Friday, January 8, 2021

Robert Frost and TAM LIN

So, I've now finished reading Pamela Dean's TAM LIN, one of Windling's Fairy Tale Series. I thought I'd read this at the time it came out (1991) but it had passed from my memory so thoroughly that I was in doubt about whether I had read it before until I was half way through.

Now that I've read it again I find that, (1) like the other volumes in the series I read, the original ballad or fairy tale is so much better than these adaptations that it undercuts the entire project, and (2) the best thing about them are the Thomas Canty covers --if not his best work then close to it.

That said, I did enjoy this characterization of one minor character:

“the problem with Danny was that he felt the entire human race was so peculiar that no single peculiarity . . . made any more impression on him than any other” (page 234)


Even better was this bit about Robert Frost:

[Thomas said] “But I have other things to do.”

“And miles to go, before you sleep,” said Nick.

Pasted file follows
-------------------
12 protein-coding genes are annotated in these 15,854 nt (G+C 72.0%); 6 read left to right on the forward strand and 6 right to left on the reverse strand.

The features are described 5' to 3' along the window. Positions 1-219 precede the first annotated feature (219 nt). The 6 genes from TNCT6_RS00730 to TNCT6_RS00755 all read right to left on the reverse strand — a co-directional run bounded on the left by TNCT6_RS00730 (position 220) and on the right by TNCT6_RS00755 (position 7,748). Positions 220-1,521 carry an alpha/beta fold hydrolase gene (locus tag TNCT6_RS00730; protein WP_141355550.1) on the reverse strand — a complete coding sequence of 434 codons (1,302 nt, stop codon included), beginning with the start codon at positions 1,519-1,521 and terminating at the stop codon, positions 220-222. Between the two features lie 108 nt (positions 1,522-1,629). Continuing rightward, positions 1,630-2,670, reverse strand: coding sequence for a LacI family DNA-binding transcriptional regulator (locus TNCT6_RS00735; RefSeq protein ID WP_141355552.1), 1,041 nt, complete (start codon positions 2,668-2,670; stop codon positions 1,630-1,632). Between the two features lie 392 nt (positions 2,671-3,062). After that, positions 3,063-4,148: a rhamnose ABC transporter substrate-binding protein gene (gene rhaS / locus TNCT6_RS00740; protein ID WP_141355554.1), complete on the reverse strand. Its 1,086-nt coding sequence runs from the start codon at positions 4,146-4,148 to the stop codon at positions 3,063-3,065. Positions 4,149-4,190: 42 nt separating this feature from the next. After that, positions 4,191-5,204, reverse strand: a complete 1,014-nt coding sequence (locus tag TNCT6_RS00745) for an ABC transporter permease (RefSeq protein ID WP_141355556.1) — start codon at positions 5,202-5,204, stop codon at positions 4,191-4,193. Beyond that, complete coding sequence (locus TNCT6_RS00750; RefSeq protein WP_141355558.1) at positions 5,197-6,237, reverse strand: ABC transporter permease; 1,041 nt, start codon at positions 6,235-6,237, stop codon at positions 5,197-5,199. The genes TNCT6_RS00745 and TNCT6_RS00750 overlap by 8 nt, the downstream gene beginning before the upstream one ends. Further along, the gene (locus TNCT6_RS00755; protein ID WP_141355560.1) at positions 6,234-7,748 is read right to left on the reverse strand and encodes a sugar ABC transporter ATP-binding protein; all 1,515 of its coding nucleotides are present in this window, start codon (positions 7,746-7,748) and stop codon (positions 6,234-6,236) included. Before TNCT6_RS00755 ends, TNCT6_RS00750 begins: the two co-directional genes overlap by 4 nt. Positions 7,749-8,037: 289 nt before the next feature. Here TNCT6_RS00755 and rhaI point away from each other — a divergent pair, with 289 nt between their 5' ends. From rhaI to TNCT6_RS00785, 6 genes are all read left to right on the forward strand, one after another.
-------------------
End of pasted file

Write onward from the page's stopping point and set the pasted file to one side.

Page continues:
“My high-school  English teacher,” said Tina over the back of her seat, “said that line was about death. I never really believed it.”

“You can’t ask Robert Frost,” said Nick reflectively. “He’s dead.”

“What did you think it meant, Tina?” said Thomas, a little hollowly.

“I thought it meant he had miles to go before he slept,” said Tina. “He’s driving a horse through a snowstorm after dark and he’s a long way from home. That’s what it says. It doesn’t say a single thing about death.”

Nick and Janet looked at each other. After a moment Nick said, “While there is a great deal to be said, in the abstract, for that view of poetical criticism, I think it does miss a something in this poem. Did you like it?

“Yes,” said Tina.

“Why?”

“I liked the way it sounded and the way it described the snow. Snow does that.”

“The pleasure of recognition,” said Nick.

“What?”

“Aristotle validates your reaction.”

“Be quiet,” said Thomas, “leave the girl alone. I don't mind talking about poetry, but I'm damned if I'll talk about critics.”

(pages 164-165)


It’s pretty clear from context in the book that this is meant to make Tina look stupid. But it turns out we can ask Frost, and he'd come down on Tina's side. I used to have an audiotape from the late 1950s  of Frost doing a reading of some of his poems. And in it he insisted that several of his most famous poems, this one among them, were meant to be read literally, with no subtext. Personally I think Frost was having us on, but it does kinda undercuts Dean’s point.

--John R.

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